Two major events in Greek history are the Persian Wars, which took place from 499 B.C.E to 449 B.C.E., which is about 50 years.The first war was held when Persia attempted  to invade Greece, only to be humiliated at the Battle of Marathon, in which the Persian king was killed. Then, the son of the king, Xerxes I, staged another invasion of Greece to avenge his father. The Greeks lost at Thermopylae thanks to a traitorous Spartan who defected to Persia during the first war. At Salamis, however it was a different story. This was a naval battle, and the Greeks triumphed thanks in no small part to the Athenian navy. This victory was part of what would lead to Athenian tyranny...

After the wars, Athens formed the "Delian League", whose treasury was held at Delos until Peisistratos moved it to Athens (more on him shortly). The League's members paid tribute in the form of either money or ships in order to keep Greece safe from Persia, or so Athens said. The ships patrolled for a year, and then were returned to the country that donated them. The money, however, went to Athens, where it was used to build more ships for the Athenian fleet. Athens slowly began to tyrannize the League over the years, but it peaked when Peisistratos began ruling Athens. He sent League ships to punish disobedient League members, and as I said earlier, turned the League treasury into part of the Athenian treasury. His sons, Hippias and Hipparchus, continued the tyranny until they were killed and Sparta overthrew Athens and dissolved the League.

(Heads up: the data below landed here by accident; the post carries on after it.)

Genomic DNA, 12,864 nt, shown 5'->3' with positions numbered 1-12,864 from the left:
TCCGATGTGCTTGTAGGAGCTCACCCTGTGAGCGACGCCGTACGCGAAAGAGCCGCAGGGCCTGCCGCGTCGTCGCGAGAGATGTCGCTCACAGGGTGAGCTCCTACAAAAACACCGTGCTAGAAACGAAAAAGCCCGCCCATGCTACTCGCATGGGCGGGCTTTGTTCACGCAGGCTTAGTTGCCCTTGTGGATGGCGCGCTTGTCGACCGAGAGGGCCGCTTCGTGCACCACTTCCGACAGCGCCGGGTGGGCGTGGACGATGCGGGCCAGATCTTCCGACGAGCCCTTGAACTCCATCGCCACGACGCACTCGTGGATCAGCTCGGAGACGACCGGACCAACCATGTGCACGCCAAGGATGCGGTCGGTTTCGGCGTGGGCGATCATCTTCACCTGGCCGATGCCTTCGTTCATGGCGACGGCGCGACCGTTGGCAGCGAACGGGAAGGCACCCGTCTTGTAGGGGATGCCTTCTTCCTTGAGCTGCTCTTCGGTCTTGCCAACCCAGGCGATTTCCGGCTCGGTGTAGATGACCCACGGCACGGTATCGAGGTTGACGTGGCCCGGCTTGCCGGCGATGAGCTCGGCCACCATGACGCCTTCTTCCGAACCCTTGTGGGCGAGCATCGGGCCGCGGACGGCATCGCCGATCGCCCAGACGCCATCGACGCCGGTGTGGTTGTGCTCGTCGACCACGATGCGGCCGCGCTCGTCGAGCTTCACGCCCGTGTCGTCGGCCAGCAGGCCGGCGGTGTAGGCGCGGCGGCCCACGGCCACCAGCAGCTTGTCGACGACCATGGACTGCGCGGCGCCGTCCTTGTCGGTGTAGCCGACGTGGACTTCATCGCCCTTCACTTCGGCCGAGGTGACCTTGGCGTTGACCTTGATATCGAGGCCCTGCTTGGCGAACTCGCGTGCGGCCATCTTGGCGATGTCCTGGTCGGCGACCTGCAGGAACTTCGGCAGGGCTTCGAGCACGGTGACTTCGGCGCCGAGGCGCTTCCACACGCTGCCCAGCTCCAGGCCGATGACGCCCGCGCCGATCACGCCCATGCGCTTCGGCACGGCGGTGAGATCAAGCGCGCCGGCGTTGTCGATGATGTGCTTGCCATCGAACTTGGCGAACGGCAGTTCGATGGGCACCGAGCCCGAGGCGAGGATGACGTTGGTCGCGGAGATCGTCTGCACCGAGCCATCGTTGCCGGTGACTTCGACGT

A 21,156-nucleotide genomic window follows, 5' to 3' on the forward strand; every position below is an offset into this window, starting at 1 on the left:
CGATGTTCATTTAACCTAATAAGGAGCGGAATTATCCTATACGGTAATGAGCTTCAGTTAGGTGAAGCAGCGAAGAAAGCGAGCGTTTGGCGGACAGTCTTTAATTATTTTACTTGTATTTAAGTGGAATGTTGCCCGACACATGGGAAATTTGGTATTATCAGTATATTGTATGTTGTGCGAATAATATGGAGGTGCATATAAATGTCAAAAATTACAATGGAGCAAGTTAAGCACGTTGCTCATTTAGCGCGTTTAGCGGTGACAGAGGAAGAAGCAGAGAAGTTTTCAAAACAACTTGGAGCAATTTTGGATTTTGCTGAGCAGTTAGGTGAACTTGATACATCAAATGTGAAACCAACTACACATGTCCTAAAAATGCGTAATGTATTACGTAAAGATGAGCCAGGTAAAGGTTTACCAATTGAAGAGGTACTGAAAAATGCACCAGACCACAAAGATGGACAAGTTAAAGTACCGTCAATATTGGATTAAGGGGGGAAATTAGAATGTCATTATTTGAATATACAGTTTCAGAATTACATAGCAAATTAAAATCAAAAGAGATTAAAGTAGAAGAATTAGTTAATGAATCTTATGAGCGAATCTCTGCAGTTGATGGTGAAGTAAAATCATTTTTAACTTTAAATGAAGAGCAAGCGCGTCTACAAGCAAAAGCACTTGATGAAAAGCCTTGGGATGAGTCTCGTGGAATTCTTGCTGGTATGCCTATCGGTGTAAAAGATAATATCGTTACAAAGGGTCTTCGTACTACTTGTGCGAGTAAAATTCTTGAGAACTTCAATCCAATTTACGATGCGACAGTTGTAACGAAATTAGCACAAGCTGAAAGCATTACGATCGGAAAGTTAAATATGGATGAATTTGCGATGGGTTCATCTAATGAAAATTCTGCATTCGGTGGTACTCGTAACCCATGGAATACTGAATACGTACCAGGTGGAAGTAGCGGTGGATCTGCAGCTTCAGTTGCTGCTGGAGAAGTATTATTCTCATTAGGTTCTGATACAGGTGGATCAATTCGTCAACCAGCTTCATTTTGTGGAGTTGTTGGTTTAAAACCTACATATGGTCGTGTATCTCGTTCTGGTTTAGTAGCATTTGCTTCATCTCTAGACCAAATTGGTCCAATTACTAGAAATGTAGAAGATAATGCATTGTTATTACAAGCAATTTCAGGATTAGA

Thank you for visiting School Stories (Where School Is ALWAYS In Session!)! Please come again and be sure to tell a friend about my blog so we can get 1,000 pageviews! Don't forget that I have a reader request system! You can find out more here. Bye!

Tuesday, November 17, 2015

Karate Kicks

Hello and welcome to my blog today on this beautiful Tuesday afternoon. Today I will be talking about my karate class that I take at Murray's Martial Arts Centers (MMAC for short).

I started doing karate about 2 years ago. I took a break for about 9 months because of my schedule at private school, but before I took the break, I had gotten up to Advanced Yellow Belt, which is a yellow belt, except through the center, it has a black stripe. In September, I started up again at white belt. I recently tested and promoted to yellow belt, skipping advanced white due to my prior experience.

Now I will be relearning the kata called Wan Su. This is a kata where you first use Nahachi stance, which is basically a ready stance in which your feet are a shoulder's width apart, except your toes are turned inward at a 45 degree angle. It is also where you first start to use sideways punches and open hand jabs.

Recently, we learned about the most powerful kick in martial arts in the world. Sensei Leo showed us a really awesome video about it. It is a kick from Tae Kwon Do, which originated in Brazil.

This kick involves you crouching down, sticking your front foot out and touching the floor with your heel, bringing your foot back in, kicking your front foot up, and using that momentum to bring yourself up and swing your back foot around. This enables you to hit the target with a fair amount of force. A master of Tae Kwon Do used this kick to hit a training bag at a speed of 99 miles an hour (that's how fast his leg was going), which is faster than some Major League fastballs!

The kick also generated a total of 1800 pounds of force per  square inch on the spot where the foot made contact. This would basically be the equivalent of the person dropping a car on wherever he kicked you. He would be able to break bones wherever he kicked you and if he kicked you in the right place, you could sustain massive internal damage and possibly even die - from just ONE KICK.